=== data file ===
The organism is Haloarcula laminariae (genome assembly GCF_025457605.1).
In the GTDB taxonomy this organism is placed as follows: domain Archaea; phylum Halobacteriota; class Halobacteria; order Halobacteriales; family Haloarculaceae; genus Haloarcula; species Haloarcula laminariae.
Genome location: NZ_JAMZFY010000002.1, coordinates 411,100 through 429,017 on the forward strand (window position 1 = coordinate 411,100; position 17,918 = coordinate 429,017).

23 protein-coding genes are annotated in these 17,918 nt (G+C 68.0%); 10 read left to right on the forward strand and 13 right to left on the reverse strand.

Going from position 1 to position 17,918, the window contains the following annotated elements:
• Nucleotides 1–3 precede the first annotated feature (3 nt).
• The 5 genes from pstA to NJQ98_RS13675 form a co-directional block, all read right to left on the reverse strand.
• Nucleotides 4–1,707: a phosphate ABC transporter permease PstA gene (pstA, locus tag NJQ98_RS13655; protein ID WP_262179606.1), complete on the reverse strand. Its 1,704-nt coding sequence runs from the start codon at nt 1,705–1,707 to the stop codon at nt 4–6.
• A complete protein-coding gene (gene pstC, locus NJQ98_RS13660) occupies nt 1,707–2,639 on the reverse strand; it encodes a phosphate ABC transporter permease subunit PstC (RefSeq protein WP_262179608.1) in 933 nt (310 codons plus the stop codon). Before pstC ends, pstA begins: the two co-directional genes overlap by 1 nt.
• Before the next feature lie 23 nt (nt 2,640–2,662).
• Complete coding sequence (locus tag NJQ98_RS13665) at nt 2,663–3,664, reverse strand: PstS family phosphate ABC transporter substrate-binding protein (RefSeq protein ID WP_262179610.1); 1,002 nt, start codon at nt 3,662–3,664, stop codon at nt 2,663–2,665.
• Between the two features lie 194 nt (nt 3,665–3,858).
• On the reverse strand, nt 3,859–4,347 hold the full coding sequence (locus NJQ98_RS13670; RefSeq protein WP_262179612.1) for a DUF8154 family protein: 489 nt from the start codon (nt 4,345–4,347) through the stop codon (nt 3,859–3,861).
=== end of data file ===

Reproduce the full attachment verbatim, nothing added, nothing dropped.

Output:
The organism is Haloarcula laminariae (genome assembly GCF_025457605.1).
In the GTDB taxonomy this organism is placed as follows: domain Archaea; phylum Halobacteriota; class Halobacteria; order Halobacteriales; family Haloarculaceae; genus Haloarcula; species Haloarcula laminariae.
Genome location: NZ_JAMZFY010000002.1, coordinates 411,100 through 429,017 on the forward strand (window position 1 = coordinate 411,100; position 17,918 = coordinate 429,017).

23 protein-coding genes are annotated in these 17,918 nt (G+C 68.0%); 10 read left to right on the forward strand and 13 right to left on the reverse strand.

Going from position 1 to position 17,918, the window contains the following annotated elements:
• Nucleotides 1–3 precede the first annotated feature (3 nt).
• The 5 genes from pstA to NJQ98_RS13675 form a co-directional block, all read right to left on the reverse strand.
• Nucleotides 4–1,707: a phosphate ABC transporter permease PstA gene (pstA, locus tag NJQ98_RS13655; protein ID WP_262179606.1), complete on the reverse strand. Its 1,704-nt coding sequence runs from the start codon at nt 1,705–1,707 to the stop codon at nt 4–6.
• A complete protein-coding gene (gene pstC, locus NJQ98_RS13660) occupies nt 1,707–2,639 on the reverse strand; it encodes a phosphate ABC transporter permease subunit PstC (RefSeq protein WP_262179608.1) in 933 nt (310 codons plus the stop codon). Before pstC ends, pstA begins: the two co-directional genes overlap by 1 nt.
• Before the next feature lie 23 nt (nt 2,640–2,662).
• Complete coding sequence (locus tag NJQ98_RS13665) at nt 2,663–3,664, reverse strand: PstS family phosphate ABC transporter substrate-binding protein (RefSeq protein ID WP_262179610.1); 1,002 nt, start codon at nt 3,662–3,664, stop codon at nt 2,663–2,665.
• Between the two features lie 194 nt (nt 3,665–3,858).
• On the reverse strand, nt 3,859–4,347 hold the full coding sequence (locus NJQ98_RS13670; RefSeq protein WP_262179612.1) for a DUF8154 family protein: 489 nt from the start codon (nt 4,345–4,347) through the stop codon (nt 3,859–3,861).